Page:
Tuesday, 3 March 2009

Movie Review - Star Trek Nemesis

I had high hopes of this film after seeing the trailer - bring back the Romulans, have an enemy that -might- be as good as the Borg, have Lor (data's brother) in on the action (as I wrongly thought), the whole of humanity under threat (again), etc... it seemed to have the makings of the best Star Trek film yet.

The Next Generation crew have long been my favourite set - more hi-tech than the original, more interesting than Voyager, Deep Space 9 or Enterprise, and stars of two of the best Star Trek films to date - Insurrection and (not quite as good but still better than most of the others) First Contact. Okay so they were in Generations, which was awful, but that was their first attempt and they got better.

Sadly, with their last film, they got worse. The plot mainly centres around a clone of Picard created by the Romulans, who after a change of government there was rendered unsuitable for the purpose. He is then sent to Remus (the dark side of the planet - "Romulus and Remus") as a slave in a dilithium mine. Apparently he is the only person the Remans hate more than their Romulan captors. He is there befriended by a Reman, who shows him how to survive. Somehow they not only escape but build an army, a huge spaceship which completely outclasses the Enterprise (and everything else ever seen), and develop a virus based on some kind of banned research which can wipe out every living thing in a room, city or even planet. Oh, and they make friends (sort of) in the Romulan government and depose the rest, thus taking over. After that, they plan to wipe out the whole Federation - starting with planet Earth.

Of the many things which don't even begin to be explained are: Why did the Remans hate the clone so much when he was a slave like them? Since they hated the Romulans, why did they suddenly team up with them and go for the Federation, which they have no cause to hate, or at least no explained cause? How did they escape the mines? How did they build an army? How did they build the spaceship? How did they get their hands on the universally-banned substance to continue developing and ultimately perfect it? How did the clone suddenly become the leader of the Remans?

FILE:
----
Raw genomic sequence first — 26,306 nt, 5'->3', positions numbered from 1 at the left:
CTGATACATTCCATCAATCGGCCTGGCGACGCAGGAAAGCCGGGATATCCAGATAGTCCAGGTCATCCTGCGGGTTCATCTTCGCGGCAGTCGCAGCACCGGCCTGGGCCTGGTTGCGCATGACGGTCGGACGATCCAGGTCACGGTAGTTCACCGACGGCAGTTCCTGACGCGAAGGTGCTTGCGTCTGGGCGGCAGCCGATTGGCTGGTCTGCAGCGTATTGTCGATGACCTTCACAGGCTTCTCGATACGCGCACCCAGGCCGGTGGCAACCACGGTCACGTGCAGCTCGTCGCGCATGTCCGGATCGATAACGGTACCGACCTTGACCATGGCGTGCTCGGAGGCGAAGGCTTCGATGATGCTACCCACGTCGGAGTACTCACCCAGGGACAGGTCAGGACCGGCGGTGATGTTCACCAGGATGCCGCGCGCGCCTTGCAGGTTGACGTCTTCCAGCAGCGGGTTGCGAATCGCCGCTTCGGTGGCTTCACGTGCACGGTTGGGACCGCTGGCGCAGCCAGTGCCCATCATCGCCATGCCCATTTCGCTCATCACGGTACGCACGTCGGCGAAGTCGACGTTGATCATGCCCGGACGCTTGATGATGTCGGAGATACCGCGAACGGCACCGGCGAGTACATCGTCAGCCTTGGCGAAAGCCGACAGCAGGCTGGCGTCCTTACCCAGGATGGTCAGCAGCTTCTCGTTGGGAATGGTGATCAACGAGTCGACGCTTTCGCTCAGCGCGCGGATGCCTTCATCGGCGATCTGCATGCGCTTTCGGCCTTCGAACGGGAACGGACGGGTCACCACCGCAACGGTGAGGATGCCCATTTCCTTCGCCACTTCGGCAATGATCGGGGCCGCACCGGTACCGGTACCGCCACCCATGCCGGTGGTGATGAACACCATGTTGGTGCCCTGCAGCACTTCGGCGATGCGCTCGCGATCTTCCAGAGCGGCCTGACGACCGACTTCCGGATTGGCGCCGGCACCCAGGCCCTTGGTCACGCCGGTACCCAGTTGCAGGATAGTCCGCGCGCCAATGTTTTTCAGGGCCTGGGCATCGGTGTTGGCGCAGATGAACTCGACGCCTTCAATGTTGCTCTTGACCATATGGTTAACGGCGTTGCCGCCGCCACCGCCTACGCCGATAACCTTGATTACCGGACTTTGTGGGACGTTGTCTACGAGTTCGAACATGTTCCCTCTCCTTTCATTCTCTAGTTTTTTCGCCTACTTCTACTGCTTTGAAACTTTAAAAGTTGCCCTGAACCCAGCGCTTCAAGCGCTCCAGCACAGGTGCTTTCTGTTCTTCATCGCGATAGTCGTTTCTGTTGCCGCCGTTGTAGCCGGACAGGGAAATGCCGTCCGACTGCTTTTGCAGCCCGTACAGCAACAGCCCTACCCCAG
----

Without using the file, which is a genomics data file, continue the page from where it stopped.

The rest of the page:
Other worrying paradoxes are: Upon landing on a planet to check out strange positronic signals (thus leading to the discovery of B4, a prototype model of Data the android, who has been programmed by the Remans... which again doesn't make much sense), the amazingly small landing party of Captain Picard, Worf and Data drive out of the back of the shuttle craft in a hi-tech jeep... which doesn't do anything that a jeep today couldn't do. (Thus proving that 5 centuries or more of scientific advance haven't impacted on vehicles with four wheels... ??) This then leads to a sequence of them being attacked, which looks like a rather poor imitation of a similar scene in Star Wars - attack of the Clones (and, come to that, a similar scene in the original Star Wars film!) It is only memorable for 3 things - 1/ Worf's amazed reaction to the android - [Turns to Data - exclaims: "It looks just like you!"] - well duh, haven't they already met Lor several times and realised that there were several prototypes before Data?, 2/ Data's line: "I will never understand why it is that humans love driving vehicles at unsafe speeds?" (or something like that anyway!), 3/ The jump off the cliff into the back of the shuttle (which Data is using the remote-control for). At least the last two were enjoyable moments, but the first just gives a start to the implausibility of the plot.

The one really interesting aspect of this film is the concept of how the same person developed in differing circumstances - Picard is constantly forced to question whether he would not be doing the same thing if he'd lived the life his clone had. But sadly this theme is not truly developed, and with the motivation of the clone being so spurious anyway, it couldn't be. This is a shame because that's the sort of theme that Star Trek has traditionally done well.

There is not really a lot to recommend this film. Some of the action sequences (such as Data launching himself from one ship to another) do not really ring true, even given the suspended believe that you inevitably have to have when watching this sort of film, and the plot just doesn't even begin to make sense. It's a real shame that the TNG crew have bowed out with such a poor effort, especially considering how good their previous film (Insurrection) was.


Insurrection Review

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